Royal Navy decommissions inshore survey vessel HMS Gleaner
The Royal Navy has decommissioned its smallest ship, the HMSML Gleaner, in a ceremony at Devonport Naval Base.
Crewed by just eight sailors, Her Majesty’s Survey Motor Launch (HMSML) Gleaner spent 35 years in service with the Royal Navy.
Since her commissioning in 1983, Gleaner has operated in the majority of ports around the UK ensuring that safety of navigation is maintained.
Gleaner has also deployed outside of the UK to the Netherlands and Channel Islands and has the unique distinction of being one of the few Royal Navy ships to visit landlocked Switzerland, having travelled up the Rhine to Basel.
Her commanding officer, Lieutenant Commander Will Alexander, said: “I’ve had the privilege of serving in Gleaner on two occasions, once as the Executive Officer and now as Commanding Officer as she decommissions.”
Will is in the unique position of being the last CO of HMS Gleaner and the first CO of the replacement ship, HMS Magpie, due to arrive in Devonport later on this year.
The decommissioning ceremony took place alongside HMS Gleaner in front of previous CO’s and the Commander of the Devonport Flotilla, Commodore Rob Bellfield, who was the guest of honour.
As tradition dictates, following the ceremony a de-commissioning cake was cut by the ship’s youngest sailor and also the ship’s signaller, 28-year old Able Seaman Joel Bradley with Commodore Bellfield.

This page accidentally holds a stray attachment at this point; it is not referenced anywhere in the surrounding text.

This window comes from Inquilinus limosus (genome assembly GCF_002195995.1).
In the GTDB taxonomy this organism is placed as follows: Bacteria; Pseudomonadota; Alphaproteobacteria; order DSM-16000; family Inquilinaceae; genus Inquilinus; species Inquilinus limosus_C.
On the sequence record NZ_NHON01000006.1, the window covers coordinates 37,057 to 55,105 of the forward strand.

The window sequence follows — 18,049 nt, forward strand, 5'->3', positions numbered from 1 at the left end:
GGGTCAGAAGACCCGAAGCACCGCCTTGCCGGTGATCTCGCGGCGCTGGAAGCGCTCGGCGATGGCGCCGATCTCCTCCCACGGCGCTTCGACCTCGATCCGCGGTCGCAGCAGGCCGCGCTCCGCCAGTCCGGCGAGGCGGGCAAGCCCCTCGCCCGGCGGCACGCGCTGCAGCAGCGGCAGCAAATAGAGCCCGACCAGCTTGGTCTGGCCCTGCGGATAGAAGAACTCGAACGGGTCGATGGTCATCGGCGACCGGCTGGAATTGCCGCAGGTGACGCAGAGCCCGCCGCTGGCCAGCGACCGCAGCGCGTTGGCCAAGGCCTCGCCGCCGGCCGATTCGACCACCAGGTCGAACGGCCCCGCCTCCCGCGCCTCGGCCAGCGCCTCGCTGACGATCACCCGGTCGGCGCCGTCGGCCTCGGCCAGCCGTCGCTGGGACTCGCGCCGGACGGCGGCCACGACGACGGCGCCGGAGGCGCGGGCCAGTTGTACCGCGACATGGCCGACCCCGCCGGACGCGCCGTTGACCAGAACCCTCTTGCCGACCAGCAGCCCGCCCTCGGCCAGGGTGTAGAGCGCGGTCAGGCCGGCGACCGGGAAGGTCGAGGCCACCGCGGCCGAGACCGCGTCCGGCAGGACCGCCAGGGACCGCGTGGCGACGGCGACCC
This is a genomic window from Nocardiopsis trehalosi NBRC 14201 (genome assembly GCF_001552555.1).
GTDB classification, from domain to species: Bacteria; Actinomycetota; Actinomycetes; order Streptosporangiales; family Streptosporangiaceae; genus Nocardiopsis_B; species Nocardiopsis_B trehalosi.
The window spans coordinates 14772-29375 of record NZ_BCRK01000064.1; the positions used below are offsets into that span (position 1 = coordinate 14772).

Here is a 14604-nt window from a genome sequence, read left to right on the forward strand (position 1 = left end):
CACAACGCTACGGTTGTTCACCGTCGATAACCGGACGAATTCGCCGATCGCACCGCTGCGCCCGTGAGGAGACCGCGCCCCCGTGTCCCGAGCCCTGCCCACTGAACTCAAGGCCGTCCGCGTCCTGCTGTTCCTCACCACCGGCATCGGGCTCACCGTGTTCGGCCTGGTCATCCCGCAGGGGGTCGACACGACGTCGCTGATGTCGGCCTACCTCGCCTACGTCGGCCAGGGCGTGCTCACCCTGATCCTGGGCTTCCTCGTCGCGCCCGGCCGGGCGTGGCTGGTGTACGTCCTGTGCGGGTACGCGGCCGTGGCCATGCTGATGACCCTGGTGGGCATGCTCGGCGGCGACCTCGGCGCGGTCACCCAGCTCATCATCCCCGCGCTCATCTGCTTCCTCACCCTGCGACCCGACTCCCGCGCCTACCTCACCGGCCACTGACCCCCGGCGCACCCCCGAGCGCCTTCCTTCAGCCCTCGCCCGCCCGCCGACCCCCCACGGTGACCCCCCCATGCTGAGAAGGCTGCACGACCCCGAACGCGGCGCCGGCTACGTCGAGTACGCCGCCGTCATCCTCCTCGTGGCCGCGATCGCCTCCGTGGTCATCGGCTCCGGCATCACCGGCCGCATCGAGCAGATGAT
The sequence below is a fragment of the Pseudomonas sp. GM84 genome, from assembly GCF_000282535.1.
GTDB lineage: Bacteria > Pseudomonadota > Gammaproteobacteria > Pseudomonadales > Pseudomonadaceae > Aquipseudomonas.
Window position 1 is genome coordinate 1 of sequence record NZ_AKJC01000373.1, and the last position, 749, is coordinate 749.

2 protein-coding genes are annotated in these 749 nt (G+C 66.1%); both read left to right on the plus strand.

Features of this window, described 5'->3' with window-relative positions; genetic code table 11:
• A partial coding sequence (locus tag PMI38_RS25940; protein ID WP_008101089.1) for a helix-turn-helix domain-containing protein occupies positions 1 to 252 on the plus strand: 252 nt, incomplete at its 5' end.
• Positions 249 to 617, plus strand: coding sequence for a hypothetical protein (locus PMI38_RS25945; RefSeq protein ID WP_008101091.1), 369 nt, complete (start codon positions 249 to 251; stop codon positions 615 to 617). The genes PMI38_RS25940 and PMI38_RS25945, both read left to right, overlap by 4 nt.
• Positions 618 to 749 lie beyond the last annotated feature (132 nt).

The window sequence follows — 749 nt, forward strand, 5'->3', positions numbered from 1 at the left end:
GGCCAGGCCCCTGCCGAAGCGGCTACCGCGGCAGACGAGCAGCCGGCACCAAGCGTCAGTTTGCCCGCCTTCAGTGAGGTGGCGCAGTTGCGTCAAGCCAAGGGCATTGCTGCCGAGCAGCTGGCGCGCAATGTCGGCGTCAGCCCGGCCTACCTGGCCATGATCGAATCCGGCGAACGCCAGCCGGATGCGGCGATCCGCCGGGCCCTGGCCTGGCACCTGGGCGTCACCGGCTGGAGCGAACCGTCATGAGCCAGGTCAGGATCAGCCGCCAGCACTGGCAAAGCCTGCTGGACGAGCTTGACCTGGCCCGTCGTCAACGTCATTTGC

Joel, who has been in the Navy for five years, said: “I’ve been on board Gleaner for just over a year. It’s been an honour to cut the decommissioning cake with the Commander of the Devonport Flotilla.
“I will be transferring over to the new ship HMS Magpie which will have more advanced kit on board. In the meantime, I shall be keeping up to date with training.”
Gleaner’s replacement was recently announced by the First Sea Lord as HMS Magpie. She is due to be delivered to the Royal Navy in the summer of 2018. The new ship is a modern catamaran design which will enable the Navy to harness the latest technology and operate a more diverse range of survey equipment, including autonomous underwater vehicles.
With an overall length of 18 metres the new vessel is larger than the existing Gleaner. The title of Royal Navy’s smallest commissioned vessel will pass on to the fast patrol boats HM Ships Scimitar and Sabre of the Gibraltar Squadron.